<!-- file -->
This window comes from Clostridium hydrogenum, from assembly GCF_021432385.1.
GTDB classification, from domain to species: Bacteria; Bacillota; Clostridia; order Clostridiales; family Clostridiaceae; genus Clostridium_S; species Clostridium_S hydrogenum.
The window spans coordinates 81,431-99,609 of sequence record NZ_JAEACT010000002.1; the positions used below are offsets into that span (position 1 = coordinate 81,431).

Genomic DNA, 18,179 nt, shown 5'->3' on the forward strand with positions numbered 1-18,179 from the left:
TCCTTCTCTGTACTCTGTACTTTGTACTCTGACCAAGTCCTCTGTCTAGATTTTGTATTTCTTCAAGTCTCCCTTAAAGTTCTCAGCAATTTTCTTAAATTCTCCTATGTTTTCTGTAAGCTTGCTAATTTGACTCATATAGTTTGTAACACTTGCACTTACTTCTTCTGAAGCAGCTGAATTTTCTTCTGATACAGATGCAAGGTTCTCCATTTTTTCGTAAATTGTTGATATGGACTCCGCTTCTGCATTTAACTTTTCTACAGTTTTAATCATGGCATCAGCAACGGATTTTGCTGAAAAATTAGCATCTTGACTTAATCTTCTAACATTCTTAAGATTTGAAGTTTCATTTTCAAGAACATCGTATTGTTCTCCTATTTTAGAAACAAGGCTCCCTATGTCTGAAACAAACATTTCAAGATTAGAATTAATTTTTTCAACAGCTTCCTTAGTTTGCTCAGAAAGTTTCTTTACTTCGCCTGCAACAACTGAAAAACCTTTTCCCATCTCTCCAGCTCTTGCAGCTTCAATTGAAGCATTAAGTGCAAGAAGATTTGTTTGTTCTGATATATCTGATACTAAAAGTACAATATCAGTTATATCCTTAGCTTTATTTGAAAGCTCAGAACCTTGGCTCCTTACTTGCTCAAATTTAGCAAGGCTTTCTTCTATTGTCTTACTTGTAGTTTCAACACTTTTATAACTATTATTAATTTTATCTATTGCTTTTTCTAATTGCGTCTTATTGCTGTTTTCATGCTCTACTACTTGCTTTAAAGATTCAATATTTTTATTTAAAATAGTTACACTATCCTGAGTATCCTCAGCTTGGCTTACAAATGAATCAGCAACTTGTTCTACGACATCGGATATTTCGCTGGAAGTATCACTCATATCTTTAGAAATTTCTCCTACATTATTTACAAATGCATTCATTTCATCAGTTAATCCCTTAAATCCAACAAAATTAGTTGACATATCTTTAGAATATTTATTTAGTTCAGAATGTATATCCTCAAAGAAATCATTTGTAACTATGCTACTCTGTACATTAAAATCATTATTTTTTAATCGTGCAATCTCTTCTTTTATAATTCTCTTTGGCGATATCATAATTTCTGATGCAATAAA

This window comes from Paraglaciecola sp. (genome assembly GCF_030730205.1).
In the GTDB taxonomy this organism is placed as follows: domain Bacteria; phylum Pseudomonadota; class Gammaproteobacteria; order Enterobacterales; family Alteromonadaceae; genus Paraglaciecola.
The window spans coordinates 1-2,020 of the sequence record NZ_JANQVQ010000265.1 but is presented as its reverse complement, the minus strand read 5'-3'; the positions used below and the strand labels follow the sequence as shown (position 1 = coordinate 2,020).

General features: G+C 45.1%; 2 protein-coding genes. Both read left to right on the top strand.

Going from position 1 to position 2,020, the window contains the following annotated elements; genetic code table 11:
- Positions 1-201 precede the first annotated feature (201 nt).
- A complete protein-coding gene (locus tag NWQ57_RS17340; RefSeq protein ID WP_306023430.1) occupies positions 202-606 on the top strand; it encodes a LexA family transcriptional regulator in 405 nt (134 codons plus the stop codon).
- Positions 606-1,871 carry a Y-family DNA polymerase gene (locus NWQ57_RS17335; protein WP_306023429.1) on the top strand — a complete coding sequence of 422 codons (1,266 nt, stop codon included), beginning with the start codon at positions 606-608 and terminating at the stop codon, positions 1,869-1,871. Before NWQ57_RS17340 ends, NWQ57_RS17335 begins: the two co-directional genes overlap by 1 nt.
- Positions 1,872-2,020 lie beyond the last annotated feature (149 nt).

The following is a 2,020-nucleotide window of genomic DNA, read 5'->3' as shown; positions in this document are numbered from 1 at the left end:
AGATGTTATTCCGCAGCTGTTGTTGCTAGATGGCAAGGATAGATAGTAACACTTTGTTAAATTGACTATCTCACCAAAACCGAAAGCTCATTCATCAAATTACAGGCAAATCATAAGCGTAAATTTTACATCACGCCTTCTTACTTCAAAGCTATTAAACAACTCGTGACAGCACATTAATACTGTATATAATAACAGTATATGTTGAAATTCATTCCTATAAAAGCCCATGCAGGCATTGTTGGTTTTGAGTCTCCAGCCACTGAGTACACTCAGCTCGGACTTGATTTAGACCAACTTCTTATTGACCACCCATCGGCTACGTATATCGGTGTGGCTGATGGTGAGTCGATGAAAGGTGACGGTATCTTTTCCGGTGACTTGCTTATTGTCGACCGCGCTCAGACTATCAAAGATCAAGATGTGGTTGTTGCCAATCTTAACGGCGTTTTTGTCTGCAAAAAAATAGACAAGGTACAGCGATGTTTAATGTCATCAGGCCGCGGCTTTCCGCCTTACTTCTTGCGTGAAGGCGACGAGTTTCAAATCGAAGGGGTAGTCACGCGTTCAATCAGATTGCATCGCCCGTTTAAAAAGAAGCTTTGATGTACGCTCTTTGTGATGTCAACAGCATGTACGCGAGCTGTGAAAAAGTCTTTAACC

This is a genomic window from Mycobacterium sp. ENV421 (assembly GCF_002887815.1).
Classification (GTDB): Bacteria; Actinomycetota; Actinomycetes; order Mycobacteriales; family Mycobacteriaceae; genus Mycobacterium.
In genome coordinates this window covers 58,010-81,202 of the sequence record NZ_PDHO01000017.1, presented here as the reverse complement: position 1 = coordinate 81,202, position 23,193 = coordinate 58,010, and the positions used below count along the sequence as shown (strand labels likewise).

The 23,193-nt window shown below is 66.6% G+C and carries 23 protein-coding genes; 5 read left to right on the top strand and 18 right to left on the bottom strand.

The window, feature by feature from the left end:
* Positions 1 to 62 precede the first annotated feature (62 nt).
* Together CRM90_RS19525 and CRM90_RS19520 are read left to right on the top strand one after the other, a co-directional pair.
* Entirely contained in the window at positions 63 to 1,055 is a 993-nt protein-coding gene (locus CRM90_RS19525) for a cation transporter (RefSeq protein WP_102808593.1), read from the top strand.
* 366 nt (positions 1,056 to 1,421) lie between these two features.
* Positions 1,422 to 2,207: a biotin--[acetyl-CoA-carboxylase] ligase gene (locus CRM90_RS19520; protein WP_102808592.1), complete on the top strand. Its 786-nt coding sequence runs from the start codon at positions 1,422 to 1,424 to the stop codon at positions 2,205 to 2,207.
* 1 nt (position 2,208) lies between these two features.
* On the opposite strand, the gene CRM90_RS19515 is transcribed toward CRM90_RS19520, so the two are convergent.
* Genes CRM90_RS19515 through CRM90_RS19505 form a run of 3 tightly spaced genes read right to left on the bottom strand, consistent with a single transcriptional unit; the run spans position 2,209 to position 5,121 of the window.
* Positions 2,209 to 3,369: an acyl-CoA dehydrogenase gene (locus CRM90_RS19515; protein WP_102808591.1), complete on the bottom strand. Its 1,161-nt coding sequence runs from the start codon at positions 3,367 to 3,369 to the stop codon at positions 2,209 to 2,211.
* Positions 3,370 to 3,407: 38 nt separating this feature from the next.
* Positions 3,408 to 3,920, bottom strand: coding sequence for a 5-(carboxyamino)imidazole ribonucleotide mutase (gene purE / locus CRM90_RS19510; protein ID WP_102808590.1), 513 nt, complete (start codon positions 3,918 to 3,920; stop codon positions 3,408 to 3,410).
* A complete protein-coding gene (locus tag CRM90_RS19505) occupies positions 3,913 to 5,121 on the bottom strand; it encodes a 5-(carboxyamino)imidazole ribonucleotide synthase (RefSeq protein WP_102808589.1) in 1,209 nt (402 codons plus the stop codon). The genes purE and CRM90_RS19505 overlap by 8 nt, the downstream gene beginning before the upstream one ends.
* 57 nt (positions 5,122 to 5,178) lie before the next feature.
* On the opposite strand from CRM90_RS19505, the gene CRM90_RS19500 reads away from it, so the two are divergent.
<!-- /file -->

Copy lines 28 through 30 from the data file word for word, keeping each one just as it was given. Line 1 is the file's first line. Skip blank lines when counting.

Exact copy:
* On the opposite strand, the gene CRM90_RS19515 is transcribed toward CRM90_RS19520, so the two are convergent.
* Genes CRM90_RS19515 through CRM90_RS19505 form a run of 3 tightly spaced genes read right to left on the bottom strand, consistent with a single transcriptional unit; the run spans position 2,209 to position 5,121 of the window.
* Positions 2,209 to 3,369: an acyl-CoA dehydrogenase gene (locus CRM90_RS19515; protein WP_102808591.1), complete on the bottom strand. Its 1,161-nt coding sequence runs from the start codon at positions 3,367 to 3,369 to the stop codon at positions 2,209 to 2,211.